Quebec’s war on religion no source of pride

By Glen Argan

(Originally published in The Catholic Register)

Since the Quiet Revolution of the 1960s, Quebec governments have been bent on driving religion out of their culture. Ironically, this campaign has coexisted with the broader campaign to preserve Quebec’s uniqueness in an English-speaking North America.

I say “ironically” because it was the Catholic Church which for centuries provided one of the strong pillars which made Quebec proud. The Church ran the province’s hospitals and schools and gave Quebec a way of understanding reality and society that was unique on the continent. The expulsion of the Church from running some of the province’s major institutions left the province’s residents with the highest taxes in North America as the government took over the work that had long been performed gratis by priests and nuns.

The Quebec culture had been rooted in faith, family and language. Once the faith was jettisoned and the birth control pill reduced the size of families to less than replacement rate, language was left as the one wobbly pillar on which the culture balanced precariously.

So began the language wars, the series of laws passed by the National Assembly to eliminate the public use of non-francophone languages. The heightened emphasis on the French language had the benefit of convincing many Canadians in the other nine provinces to become bilingual. But the Quebec culture, although radically altered, continued to retain its uniqueness.

Somewhat. The domination by large corporations, the placid assumption that economic growth trumps all other values and the rule of computer technology tended to make Quebec more like English North America than it had been in the past. Perhaps the largest difference now was Quebec’s commitment to the ideology of laïcité – driving every hint of the transcendent out of public life.

The Quebec government’s Bill 21 – An Act Respecting the Laïcité of the State – won final approval from the National Assembly in late June. The act bars the hiring of people who wear religious symbols from a long list of government jobs as well as denying these people access to government services such as using libraries and public transit.

In a limited way, the act is welcome. People who work for the government should not be able to hide their faces from those they serve. Beyond that, the new law denies the most basic human freedom – the right to freedom of religion. It imposes a public religion, one without God, on the populace. It promotes the lie that the human person is complete in themselves, better off without listening to the haunting cry of the heart to know our ultimate destiny. Or, if you are going to bother with such foolishness, keep it to your homes and temples.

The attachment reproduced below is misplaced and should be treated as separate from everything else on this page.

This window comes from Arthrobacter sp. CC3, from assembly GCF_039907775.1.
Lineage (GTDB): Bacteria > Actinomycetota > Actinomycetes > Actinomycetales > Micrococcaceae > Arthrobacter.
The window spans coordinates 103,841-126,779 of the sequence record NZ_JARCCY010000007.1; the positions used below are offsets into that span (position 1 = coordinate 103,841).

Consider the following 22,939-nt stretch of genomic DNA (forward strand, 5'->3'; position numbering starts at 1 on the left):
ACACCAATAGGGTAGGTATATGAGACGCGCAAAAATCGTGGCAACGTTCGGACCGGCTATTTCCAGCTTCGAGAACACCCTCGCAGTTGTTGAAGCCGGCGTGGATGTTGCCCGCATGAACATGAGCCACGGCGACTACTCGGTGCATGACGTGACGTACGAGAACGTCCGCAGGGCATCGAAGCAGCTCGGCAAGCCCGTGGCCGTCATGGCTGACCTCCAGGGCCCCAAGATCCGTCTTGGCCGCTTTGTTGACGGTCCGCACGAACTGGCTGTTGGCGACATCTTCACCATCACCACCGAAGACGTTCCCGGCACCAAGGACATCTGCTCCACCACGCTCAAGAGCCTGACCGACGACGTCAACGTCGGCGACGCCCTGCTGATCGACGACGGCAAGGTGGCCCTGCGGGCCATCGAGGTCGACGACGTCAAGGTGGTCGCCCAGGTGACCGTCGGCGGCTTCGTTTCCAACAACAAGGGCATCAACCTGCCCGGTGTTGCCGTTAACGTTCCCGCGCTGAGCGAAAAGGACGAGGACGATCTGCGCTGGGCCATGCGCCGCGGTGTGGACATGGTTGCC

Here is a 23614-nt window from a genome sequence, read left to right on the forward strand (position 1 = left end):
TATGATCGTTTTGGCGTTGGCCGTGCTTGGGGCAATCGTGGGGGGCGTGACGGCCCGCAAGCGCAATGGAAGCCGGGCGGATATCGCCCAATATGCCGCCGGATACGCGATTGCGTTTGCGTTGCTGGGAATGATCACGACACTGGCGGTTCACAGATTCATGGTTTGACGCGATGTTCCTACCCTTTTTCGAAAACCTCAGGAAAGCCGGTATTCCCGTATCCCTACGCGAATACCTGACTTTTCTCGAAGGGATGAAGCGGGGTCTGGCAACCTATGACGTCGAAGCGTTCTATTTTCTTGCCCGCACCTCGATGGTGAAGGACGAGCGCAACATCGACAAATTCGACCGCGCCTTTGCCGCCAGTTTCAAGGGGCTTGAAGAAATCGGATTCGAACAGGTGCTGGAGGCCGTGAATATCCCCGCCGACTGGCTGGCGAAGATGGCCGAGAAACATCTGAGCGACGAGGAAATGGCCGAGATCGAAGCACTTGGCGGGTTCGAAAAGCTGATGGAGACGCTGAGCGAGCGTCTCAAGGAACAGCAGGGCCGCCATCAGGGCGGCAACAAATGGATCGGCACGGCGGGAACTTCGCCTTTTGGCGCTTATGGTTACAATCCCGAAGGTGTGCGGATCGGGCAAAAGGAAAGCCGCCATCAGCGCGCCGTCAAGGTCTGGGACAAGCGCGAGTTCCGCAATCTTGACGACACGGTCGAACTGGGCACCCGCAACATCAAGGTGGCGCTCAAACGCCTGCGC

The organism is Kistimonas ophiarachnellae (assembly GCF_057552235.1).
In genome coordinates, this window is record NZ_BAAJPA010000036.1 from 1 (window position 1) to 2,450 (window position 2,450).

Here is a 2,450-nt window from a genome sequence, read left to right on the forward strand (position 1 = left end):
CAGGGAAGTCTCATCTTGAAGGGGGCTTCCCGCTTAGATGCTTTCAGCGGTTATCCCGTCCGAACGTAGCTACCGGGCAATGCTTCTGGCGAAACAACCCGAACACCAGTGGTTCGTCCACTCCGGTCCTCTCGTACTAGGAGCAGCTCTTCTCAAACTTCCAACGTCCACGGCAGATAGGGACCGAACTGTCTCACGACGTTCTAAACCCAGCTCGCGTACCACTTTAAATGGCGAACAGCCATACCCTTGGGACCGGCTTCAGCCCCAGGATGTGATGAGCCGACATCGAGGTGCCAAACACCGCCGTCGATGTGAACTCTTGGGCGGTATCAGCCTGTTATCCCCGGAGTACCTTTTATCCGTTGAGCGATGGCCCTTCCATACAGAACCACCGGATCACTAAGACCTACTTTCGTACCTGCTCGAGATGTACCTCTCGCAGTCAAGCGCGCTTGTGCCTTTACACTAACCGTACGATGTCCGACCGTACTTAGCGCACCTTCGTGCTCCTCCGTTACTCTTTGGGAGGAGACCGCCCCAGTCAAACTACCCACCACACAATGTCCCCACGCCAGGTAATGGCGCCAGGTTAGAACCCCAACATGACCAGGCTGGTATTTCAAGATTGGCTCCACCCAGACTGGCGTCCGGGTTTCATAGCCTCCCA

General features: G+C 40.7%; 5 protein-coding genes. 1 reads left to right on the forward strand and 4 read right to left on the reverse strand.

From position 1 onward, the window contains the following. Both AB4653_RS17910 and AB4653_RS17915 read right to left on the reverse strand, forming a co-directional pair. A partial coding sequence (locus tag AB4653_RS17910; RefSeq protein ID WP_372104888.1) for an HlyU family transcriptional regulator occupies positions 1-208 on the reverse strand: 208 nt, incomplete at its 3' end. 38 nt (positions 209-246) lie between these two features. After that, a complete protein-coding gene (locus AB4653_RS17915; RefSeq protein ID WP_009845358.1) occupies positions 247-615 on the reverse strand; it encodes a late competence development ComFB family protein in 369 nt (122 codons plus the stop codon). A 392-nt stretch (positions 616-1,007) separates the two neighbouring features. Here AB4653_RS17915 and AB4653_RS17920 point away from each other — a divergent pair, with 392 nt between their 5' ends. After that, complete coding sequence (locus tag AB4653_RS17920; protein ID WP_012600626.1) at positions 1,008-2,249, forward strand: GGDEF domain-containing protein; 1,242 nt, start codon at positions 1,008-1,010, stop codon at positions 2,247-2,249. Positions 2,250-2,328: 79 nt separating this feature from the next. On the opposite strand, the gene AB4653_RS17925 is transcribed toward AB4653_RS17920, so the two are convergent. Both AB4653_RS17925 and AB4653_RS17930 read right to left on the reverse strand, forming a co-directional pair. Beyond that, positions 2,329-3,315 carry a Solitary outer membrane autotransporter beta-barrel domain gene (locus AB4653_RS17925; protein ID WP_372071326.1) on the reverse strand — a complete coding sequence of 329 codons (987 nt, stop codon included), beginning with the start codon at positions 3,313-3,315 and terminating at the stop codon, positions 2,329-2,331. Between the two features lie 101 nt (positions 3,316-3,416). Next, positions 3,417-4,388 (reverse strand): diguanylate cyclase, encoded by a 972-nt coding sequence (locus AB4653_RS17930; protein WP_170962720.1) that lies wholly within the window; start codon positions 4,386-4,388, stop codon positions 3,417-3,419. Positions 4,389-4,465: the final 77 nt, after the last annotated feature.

Quebec society is not unique in its secularism. Where I live – in Alberta –a movement also exists to rid the province of tax-supported Catholic schools and hospitals. Quebec has just been more diligent and aggressive in its secular evangelization.

The Quebec law may have been specifically directed at the growing Muslim population. In that respect, it is impossible to distance Bill 21 from the Quebec City mosque shooting less than a year and a half ago in which six worshipers were killed and 19 others injured. The law does not promote such atrocities, but it does console those who would discriminate against Muslims and those of other religions.

Quebec Premier Francois Legault claims people have stopped him in the street to say Bill 21 has made them proud to be Quebecers. Why would one be proud to discriminate against anyone? Despite the claims of secularists that the most human world is one without religion, laïcité contains a deep-rooted nastiness, a desire to exclude those who do not share its flat perception of what it means to be human.

Quebec culture is badly off-centre, and Bill 21 is but one indication of its narrowness. This is a society that once had great richness even if it did need to evolve in a manner so that Church institutions left behind their repressive features.

Today, a large crucifix hangs in the National Assembly, its existence defended as a symbol of the province’s heritage. However, faith is not a museum piece. It is alive or it is nothing. One can only hope that the government’s persistent attempts to squelch public expressions of faith instead spark new life in the faith which once was Quebec’s glory. It is on that faith that the future of its culture depends.

(Glen Argan’s writings are available on his website, www.glenargan.com.)

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